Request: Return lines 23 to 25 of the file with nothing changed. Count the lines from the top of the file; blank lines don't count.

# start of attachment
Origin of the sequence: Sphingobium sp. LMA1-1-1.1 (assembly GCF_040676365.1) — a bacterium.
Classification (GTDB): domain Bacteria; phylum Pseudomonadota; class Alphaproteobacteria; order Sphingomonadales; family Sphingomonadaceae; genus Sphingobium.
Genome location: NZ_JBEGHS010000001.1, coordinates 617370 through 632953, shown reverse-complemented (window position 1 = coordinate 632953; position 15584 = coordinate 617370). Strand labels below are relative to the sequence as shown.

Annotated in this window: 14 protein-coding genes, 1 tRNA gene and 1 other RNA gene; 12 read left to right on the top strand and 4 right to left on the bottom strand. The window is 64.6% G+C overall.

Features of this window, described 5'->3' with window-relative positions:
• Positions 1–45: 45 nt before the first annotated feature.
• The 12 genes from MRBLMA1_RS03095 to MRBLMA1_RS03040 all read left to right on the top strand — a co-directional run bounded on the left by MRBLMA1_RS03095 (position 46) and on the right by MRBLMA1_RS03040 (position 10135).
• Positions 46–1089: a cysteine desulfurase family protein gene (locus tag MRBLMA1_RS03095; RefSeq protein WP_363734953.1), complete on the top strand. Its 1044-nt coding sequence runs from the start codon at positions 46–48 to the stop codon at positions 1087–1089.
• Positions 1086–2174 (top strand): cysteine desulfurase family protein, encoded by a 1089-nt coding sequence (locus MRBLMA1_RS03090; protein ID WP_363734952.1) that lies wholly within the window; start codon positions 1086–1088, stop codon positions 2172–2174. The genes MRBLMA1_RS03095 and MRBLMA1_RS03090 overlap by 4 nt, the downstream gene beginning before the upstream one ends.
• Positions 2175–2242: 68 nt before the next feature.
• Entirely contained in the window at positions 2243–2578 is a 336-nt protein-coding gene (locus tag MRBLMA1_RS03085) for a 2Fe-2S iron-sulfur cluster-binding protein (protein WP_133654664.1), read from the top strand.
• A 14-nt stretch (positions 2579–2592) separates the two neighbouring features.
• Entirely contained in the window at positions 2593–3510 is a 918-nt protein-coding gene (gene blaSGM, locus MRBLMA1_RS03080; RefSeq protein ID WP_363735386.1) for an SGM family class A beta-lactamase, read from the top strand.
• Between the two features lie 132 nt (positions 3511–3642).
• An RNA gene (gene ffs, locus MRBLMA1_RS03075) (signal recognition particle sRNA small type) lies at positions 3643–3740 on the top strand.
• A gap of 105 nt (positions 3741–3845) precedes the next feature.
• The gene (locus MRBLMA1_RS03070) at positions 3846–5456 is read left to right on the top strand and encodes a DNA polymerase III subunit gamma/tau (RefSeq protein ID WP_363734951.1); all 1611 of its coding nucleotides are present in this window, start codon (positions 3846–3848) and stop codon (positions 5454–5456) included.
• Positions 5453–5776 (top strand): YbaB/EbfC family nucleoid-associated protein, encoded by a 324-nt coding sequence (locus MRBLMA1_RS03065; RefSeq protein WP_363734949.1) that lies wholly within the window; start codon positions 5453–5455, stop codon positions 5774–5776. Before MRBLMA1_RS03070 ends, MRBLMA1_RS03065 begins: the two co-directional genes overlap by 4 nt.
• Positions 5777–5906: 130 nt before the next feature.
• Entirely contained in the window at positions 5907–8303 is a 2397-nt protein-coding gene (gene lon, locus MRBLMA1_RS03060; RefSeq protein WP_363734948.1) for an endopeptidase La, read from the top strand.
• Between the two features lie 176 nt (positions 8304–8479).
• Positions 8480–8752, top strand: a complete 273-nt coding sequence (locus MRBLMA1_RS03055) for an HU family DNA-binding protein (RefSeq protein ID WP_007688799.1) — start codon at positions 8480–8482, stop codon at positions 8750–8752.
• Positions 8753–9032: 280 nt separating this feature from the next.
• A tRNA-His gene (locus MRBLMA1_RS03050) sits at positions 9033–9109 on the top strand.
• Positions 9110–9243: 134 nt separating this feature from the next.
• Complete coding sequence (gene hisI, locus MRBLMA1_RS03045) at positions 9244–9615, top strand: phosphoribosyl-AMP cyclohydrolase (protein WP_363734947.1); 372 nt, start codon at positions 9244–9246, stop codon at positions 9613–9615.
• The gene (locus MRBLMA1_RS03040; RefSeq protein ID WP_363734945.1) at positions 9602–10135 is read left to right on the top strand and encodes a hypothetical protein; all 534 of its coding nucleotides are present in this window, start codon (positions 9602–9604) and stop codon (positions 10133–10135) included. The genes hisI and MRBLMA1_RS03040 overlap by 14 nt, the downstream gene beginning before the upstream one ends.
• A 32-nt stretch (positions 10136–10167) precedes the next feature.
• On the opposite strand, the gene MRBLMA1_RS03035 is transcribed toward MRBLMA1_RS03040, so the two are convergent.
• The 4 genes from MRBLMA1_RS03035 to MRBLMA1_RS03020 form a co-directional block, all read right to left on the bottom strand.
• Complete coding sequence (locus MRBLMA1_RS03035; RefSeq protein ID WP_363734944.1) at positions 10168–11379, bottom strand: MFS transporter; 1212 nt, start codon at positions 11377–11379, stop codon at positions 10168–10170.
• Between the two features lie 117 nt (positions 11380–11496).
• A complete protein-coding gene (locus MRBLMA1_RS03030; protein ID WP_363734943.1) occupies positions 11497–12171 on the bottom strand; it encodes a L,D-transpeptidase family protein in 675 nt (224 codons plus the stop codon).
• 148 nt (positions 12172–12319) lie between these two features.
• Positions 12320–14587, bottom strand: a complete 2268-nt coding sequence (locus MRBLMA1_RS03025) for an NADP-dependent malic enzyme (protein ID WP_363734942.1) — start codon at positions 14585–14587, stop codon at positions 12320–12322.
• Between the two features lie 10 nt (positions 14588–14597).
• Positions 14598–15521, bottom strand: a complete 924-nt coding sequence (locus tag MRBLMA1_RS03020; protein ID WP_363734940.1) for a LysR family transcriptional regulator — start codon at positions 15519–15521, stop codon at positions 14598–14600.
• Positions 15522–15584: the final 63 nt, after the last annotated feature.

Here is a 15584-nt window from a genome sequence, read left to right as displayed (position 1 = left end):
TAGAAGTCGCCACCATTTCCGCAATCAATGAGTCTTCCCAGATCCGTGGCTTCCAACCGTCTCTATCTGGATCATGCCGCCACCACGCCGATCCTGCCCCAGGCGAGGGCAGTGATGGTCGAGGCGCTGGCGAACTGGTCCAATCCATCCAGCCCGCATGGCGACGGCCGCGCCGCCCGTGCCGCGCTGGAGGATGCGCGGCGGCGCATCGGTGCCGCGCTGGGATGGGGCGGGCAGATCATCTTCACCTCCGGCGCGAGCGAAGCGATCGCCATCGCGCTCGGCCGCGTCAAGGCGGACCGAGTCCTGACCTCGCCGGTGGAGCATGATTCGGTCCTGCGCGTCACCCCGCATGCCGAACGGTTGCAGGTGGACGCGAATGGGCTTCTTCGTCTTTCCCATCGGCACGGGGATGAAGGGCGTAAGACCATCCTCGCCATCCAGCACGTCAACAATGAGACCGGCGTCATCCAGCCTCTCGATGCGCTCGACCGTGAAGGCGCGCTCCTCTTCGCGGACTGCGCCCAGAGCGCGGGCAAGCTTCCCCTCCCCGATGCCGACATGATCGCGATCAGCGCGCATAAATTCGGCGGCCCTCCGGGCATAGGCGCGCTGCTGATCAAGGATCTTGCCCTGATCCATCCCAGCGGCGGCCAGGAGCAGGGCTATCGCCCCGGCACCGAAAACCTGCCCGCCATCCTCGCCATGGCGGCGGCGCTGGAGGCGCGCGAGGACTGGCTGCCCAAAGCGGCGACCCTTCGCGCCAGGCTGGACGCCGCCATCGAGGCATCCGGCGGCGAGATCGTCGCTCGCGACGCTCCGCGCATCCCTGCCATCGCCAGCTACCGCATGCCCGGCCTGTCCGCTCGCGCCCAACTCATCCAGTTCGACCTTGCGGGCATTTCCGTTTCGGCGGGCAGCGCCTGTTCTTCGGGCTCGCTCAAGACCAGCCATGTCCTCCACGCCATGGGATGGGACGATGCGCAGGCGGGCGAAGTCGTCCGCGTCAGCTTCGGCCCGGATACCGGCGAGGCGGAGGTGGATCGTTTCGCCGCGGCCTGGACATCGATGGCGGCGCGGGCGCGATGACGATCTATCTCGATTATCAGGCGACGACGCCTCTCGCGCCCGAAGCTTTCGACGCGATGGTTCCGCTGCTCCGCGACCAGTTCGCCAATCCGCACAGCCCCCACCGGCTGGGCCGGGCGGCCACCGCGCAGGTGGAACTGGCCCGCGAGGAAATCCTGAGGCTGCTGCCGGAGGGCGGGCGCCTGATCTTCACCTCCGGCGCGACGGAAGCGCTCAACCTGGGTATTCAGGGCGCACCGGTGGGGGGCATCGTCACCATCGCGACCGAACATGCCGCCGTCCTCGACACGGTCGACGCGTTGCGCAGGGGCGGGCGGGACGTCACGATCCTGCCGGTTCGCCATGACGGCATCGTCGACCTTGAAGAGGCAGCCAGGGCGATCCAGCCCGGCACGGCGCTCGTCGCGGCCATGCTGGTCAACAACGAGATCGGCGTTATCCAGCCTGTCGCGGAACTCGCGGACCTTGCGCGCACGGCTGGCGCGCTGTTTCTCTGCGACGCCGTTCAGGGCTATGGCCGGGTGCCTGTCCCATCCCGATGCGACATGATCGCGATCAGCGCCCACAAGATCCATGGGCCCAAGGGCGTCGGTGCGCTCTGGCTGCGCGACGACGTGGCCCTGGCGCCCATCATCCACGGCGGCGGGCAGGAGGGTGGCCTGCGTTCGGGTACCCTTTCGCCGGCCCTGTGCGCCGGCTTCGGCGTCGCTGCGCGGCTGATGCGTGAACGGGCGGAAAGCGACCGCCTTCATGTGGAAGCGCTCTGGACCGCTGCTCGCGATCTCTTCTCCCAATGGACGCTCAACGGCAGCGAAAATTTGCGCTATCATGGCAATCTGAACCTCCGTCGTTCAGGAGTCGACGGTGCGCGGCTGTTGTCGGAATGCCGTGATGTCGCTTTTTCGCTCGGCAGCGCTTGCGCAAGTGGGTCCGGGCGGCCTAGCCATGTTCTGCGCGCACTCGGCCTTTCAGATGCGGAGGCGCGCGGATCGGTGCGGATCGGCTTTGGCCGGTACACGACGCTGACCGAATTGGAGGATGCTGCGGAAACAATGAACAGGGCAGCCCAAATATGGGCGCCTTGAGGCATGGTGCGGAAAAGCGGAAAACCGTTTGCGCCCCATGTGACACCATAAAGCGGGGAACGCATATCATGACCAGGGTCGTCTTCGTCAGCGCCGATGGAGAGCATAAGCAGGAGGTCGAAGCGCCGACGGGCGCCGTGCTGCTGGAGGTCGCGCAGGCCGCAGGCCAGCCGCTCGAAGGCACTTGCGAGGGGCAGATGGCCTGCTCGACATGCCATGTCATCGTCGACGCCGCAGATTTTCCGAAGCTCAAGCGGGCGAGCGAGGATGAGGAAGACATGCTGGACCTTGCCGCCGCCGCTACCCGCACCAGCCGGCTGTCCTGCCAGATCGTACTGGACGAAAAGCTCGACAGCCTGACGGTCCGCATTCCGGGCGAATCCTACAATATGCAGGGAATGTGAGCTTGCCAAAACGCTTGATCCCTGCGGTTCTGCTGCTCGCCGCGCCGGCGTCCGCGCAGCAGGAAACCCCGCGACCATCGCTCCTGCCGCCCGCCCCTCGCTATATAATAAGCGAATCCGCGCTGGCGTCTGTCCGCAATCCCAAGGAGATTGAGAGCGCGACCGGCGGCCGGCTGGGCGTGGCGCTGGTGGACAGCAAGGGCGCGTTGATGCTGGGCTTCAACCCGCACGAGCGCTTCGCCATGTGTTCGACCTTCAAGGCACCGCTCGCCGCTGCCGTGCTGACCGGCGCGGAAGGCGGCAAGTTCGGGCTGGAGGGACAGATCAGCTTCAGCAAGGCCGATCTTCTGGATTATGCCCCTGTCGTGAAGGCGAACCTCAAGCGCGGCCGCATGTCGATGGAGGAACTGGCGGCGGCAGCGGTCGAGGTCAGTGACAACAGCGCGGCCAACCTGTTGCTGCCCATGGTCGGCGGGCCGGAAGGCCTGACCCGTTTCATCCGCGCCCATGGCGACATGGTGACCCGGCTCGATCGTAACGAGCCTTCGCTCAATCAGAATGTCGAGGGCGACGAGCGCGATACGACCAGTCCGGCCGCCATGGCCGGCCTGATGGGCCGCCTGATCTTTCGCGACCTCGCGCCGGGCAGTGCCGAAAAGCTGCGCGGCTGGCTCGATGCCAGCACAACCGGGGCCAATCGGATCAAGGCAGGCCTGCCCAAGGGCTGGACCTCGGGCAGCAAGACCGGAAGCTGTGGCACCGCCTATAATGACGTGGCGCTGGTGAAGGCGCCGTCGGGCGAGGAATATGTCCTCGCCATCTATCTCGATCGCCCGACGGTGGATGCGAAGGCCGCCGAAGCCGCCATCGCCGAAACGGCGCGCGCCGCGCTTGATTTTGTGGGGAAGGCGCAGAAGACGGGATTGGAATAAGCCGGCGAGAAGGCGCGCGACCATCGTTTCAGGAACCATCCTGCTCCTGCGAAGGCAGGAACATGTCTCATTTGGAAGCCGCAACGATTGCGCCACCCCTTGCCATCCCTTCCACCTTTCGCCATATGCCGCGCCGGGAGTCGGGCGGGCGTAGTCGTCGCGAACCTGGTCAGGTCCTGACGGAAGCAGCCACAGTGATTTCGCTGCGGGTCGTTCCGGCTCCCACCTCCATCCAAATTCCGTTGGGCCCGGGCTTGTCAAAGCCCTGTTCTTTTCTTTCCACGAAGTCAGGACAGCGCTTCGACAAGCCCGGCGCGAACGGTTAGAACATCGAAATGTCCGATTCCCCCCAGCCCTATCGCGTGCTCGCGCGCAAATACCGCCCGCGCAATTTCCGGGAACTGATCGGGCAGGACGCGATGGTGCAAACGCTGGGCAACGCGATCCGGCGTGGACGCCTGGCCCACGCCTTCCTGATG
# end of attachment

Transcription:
• Positions 8753–9032: 280 nt separating this feature from the next.
• A tRNA-His gene (locus MRBLMA1_RS03050) sits at positions 9033–9109 on the top strand.
• Positions 9110–9243: 134 nt separating this feature from the next.